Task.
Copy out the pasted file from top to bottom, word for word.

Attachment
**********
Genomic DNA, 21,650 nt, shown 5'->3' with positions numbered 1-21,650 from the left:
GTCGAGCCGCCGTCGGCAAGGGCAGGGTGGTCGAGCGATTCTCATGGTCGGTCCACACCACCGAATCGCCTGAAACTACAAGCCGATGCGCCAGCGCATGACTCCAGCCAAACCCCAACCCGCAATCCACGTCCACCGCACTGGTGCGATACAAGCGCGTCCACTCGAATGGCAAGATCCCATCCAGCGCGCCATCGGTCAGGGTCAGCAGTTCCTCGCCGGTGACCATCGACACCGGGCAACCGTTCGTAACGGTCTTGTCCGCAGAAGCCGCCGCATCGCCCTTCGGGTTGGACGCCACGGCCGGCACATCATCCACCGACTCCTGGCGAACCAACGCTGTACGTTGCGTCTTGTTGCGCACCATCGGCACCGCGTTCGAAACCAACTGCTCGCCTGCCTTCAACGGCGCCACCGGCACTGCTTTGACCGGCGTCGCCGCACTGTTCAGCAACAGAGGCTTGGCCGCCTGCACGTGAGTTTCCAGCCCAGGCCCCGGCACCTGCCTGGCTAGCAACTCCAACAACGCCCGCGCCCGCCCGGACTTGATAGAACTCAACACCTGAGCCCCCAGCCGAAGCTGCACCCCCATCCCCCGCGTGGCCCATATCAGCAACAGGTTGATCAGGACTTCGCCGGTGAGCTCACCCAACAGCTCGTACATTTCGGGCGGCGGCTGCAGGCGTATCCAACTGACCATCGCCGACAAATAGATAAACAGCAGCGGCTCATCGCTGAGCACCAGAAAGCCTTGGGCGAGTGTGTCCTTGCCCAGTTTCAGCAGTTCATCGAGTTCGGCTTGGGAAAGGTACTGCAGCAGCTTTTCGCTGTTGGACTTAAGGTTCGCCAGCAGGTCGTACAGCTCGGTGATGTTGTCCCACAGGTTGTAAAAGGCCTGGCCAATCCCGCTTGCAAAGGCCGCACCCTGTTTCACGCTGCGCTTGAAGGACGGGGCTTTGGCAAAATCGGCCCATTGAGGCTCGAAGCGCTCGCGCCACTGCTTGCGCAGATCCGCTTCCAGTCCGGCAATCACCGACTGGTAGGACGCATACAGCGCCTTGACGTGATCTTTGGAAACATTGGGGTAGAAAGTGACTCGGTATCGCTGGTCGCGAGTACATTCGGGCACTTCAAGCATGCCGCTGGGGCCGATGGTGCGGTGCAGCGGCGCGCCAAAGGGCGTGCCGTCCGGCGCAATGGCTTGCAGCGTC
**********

Genomic DNA, 21,650 nt, shown 5'->3' with positions numbered 1-21,650 from the left:
GTCGAGCCGCCGTCGGCAAGGGCAGGGTGGTCGAGCGATTCTCATGGTCGGTCCACACCACCGAATCGCCTGAAACTACAAGCCGATGCGCCAGCGCATGACTCCAGCCAAACCCCAACCCGCAATCCACGTCCACCGCACTGGTGCGATACAAGCGCGTCCACTCGAATGGCAAGATCCCATCCAGCGCGCCATCGGTCAGGGTCAGCAGTTCCTCGCCGGTGACCATCGACACCGGGCAACCGTTCGTAACGGTCTTGTCCGCAGAAGCCGCCGCATCGCCCTTCGGGTTGGACGCCACGGCCGGCACATCATCCACCGACTCCTGGCGAACCAACGCTGTACGTTGCGTCTTGTTGCGCACCATCGGCACCGCGTTCGAAACCAACTGCTCGCCTGCCTTCAACGGCGCCACCGGCACTGCTTTGACCGGCGTCGCCGCACTGTTCAGCAACAGAGGCTTGGCCGCCTGCACGTGAGTTTCCAGCCCAGGCCCCGGCACCTGCCTGGCTAGCAACTCCAACAACGCCCGCGCCCGCCCGGACTTGATAGAACTCAACACCTGAGCCCCCAGCCGAAGCTGCACCCCCATCCCCCGCGTGGCCCATATCAGCAACAGGTTGATCAGGACTTCGCCGGTGAGCTCACCCAACAGCTCGTACATTTCGGGCGGCGGCTGCAGGCGTATCCAACTGACCATCGCCGACAAATAGATAAACAGCAGCGGCTCATCGCTGAGCACCAGAAAGCCTTGGGCGAGTGTGTCCTTGCCCAGTTTCAGCAGTTCATCGAGTTCGGCTTGGGAAAGGTACTGCAGCAGCTTTTCGCTGTTGGACTTAAGGTTCGCCAGCAGGTCGTACAGCTCGGTGATGTTGTCCCACAGGTTGTAAAAGGCCTGGCCAATCCCGCTTGCAAAGGCCGCACCCTGTTTCACGCTGCGCTTGAAGGACGGGGCTTTGGCAAAATCGGCCCATTGAGGCTCGAAGCGCTCGCGCCACTGCTTGCGCAGATCCGCTTCCAGTCCGGCAATCACCGACTGGTAGGACGCATACAGCGCCTTGACGTGATCTTTGGAAACATTGGGGTAGAAAGTGACTCGGTATCGCTGGTCGCGAGTACATTCGGGCACTTCAAGCATGCCGCTGGGGCCGATGGTGCGGTGCAGCGGCGCGCCAAAGGGCGTGCCGTCCGGCGCAATGGCTTGCAGCGTC